As a designer, one of the most frustrating phases that I occasionally go through is feeling like I’m stuck in a design rut. You might also know the feeling, everything you do starts looking the same, the same color palettes, font choices, even compositions begin repeating themselves. Even worse, the blank page – which for most designers is a playground of creativity – begins mocking you, daring you to try something new without looking amateurish or stale.
To be fair, the design process I go through typically protects me from this cycle most of the time. I had a professor in college who repeatedly challenged us during our critiques. “If you can’t defend it, if you can’t explain your choices, don’t bring it in here….and ‘it looks good’ is not a defense!” That phrase (thanks Professor Rose!) helped lay the foundation for my own design principles, which is if it doesn’t mean anything, if it doesn’t relate to the information you’re trying to communicate, it doesn’t become part of the design. Although staying focused on the best way to deliver information to the viewer helps most of the time, there’s no getting around those occasional creative doldrums.
I was reminded of this recently as I was asked to officiate a wedding (don’t ask…LONG story). Since I was performing the ceremony, my wife was left with my three daughters (young daughters might I add) which left absolutely nobody to take pictures. Well…almost nobody. My oldest daughter was 5, and fairly advanced for a 5 year old. Figuring something was better than nothing; my wife gave her that camera and had her shoot away.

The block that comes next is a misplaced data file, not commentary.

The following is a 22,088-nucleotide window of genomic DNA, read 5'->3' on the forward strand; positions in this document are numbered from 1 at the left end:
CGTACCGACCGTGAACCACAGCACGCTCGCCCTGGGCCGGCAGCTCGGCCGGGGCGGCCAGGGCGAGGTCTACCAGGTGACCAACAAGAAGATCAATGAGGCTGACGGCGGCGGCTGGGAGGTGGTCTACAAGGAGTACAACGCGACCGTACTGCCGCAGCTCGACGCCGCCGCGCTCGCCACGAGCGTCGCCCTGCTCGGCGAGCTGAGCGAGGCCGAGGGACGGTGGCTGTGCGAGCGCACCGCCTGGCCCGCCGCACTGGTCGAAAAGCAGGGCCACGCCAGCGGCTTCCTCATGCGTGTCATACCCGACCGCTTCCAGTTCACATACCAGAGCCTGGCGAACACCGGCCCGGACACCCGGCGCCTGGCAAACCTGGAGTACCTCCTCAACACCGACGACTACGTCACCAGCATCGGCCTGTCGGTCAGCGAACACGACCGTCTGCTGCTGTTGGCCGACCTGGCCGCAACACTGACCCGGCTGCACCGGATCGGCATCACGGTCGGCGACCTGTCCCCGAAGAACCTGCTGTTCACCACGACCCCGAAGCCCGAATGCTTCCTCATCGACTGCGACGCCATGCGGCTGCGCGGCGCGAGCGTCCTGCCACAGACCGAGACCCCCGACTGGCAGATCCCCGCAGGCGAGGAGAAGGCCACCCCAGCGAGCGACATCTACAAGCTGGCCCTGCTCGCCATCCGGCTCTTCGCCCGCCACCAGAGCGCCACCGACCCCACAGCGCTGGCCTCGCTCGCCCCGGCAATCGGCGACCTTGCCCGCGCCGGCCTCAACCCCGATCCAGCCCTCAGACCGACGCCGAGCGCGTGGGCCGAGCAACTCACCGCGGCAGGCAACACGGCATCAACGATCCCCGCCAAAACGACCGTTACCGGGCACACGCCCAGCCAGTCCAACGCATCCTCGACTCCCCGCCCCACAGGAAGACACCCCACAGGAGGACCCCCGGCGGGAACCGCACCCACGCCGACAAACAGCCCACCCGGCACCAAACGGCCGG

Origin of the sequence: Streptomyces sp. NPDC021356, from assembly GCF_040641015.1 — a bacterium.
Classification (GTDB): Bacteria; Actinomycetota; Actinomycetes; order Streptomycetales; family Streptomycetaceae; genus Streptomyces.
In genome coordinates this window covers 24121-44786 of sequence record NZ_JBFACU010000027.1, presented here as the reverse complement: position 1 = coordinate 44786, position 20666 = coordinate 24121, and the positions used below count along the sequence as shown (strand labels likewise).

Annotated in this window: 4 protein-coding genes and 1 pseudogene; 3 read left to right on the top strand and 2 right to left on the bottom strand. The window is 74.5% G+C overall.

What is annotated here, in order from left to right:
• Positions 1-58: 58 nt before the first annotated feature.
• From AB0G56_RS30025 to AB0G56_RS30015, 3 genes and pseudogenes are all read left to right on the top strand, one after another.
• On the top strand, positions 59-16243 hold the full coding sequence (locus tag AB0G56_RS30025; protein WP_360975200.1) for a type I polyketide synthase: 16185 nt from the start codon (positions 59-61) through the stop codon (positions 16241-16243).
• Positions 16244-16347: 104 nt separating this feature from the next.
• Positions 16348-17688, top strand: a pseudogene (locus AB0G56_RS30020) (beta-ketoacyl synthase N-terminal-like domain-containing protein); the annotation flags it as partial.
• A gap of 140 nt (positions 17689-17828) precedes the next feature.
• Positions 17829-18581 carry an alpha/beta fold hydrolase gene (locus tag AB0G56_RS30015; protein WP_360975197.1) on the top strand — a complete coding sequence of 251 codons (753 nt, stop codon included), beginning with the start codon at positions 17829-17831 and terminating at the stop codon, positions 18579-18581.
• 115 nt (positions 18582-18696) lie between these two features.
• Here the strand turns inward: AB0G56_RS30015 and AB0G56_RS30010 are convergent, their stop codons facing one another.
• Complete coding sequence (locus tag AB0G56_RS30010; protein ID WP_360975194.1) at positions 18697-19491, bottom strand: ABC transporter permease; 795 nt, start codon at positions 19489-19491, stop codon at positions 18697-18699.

The result astounded me. Not because Morgan took great pictures of the wedding…she didn’t. No, what really caused me to do a double-take is the totally different perspective that came through in Morgan’s set of pictures. I was presented with the wedding through the eyes of my five year old, and realized that she had a very different take on the evening than I did. Not only that, she managed to catch some things and some textures that I know I’ll use in future designs; things that I didn’t think a five year old was capable of focusing on and capturing. This led me directly to the point that I’m making in this post: When we feel like we’re in a rut, one of the best ways to lead ourselves out of it is by changing our perspective. Putting yourself in someone else’s shoes or looking at your assignment through the eyes of another can really help you find a solution that’s outside of your normal, comfortable old bag of tricks.
So in celebration of Morgan I present you with a few of her images from that evening…un-retouched and in their original glory. Look closely, you’ll see some textures and objects that will undoubtedly show up in a few of my future designs…
Well, there you have it, just a few examples of Morgan’s unique perspective. Occasionally taking a fresh look at things from a different angle can steer us in directions we might otherwise have missed. For example, the Featured Article banner image was made from several of Morgan’s files, can you spot them?
So hey, if you’re really stuck…hand your camera to a five year old and get out of the way…
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